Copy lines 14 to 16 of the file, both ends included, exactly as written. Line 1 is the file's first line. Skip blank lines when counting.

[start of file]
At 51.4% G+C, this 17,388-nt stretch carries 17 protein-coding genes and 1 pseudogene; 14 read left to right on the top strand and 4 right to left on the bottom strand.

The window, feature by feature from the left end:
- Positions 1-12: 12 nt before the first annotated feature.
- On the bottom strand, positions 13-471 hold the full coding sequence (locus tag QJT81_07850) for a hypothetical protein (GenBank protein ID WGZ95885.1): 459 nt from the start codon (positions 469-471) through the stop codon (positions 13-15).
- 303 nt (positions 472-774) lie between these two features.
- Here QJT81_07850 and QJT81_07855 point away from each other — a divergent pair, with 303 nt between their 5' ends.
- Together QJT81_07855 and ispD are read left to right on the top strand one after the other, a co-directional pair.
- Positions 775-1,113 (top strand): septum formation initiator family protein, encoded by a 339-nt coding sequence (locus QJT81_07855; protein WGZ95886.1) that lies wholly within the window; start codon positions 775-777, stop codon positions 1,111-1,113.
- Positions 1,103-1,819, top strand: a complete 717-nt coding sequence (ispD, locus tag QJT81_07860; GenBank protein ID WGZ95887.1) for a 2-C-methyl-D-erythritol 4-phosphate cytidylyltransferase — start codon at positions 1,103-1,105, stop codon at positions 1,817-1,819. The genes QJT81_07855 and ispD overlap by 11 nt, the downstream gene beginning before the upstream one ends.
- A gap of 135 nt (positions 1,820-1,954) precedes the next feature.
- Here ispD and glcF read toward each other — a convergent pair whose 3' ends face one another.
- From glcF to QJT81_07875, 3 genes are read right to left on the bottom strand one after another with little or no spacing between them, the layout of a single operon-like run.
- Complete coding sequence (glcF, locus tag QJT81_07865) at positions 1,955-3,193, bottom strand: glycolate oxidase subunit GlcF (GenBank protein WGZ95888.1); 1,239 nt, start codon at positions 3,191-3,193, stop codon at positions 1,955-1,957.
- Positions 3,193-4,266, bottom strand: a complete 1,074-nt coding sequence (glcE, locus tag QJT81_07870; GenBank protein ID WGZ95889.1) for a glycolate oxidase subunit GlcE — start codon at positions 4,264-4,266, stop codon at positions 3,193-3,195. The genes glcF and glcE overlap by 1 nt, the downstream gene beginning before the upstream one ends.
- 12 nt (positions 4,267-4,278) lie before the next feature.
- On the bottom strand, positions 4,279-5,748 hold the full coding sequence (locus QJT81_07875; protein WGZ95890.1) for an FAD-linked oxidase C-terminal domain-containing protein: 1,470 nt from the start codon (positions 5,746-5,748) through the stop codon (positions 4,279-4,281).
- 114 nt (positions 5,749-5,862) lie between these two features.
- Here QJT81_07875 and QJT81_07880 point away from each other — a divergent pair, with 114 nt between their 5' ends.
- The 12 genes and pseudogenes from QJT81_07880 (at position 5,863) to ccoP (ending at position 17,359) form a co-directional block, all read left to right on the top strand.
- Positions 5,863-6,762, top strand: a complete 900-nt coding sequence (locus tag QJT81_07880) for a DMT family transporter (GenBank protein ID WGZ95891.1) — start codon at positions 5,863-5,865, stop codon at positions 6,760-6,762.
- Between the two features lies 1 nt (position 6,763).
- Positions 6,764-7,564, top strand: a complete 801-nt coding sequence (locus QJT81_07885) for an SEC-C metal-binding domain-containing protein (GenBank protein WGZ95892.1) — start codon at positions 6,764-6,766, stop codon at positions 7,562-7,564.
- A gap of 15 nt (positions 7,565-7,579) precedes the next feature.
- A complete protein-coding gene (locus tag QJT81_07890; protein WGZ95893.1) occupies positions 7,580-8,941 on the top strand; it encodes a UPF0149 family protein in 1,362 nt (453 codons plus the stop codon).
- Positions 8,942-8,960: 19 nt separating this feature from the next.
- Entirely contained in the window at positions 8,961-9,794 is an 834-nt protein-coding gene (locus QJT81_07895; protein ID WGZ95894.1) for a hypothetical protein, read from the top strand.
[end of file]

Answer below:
- Positions 3,193-4,266, bottom strand: a complete 1,074-nt coding sequence (glcE, locus tag QJT81_07870; GenBank protein ID WGZ95889.1) for a glycolate oxidase subunit GlcE — start codon at positions 4,264-4,266, stop codon at positions 3,193-3,195. The genes glcF and glcE overlap by 1 nt, the downstream gene beginning before the upstream one ends.
- 12 nt (positions 4,267-4,278) lie before the next feature.
- On the bottom strand, positions 4,279-5,748 hold the full coding sequence (locus QJT81_07875; protein WGZ95890.1) for an FAD-linked oxidase C-terminal domain-containing protein: 1,470 nt from the start codon (positions 5,746-5,748) through the stop codon (positions 4,279-4,281).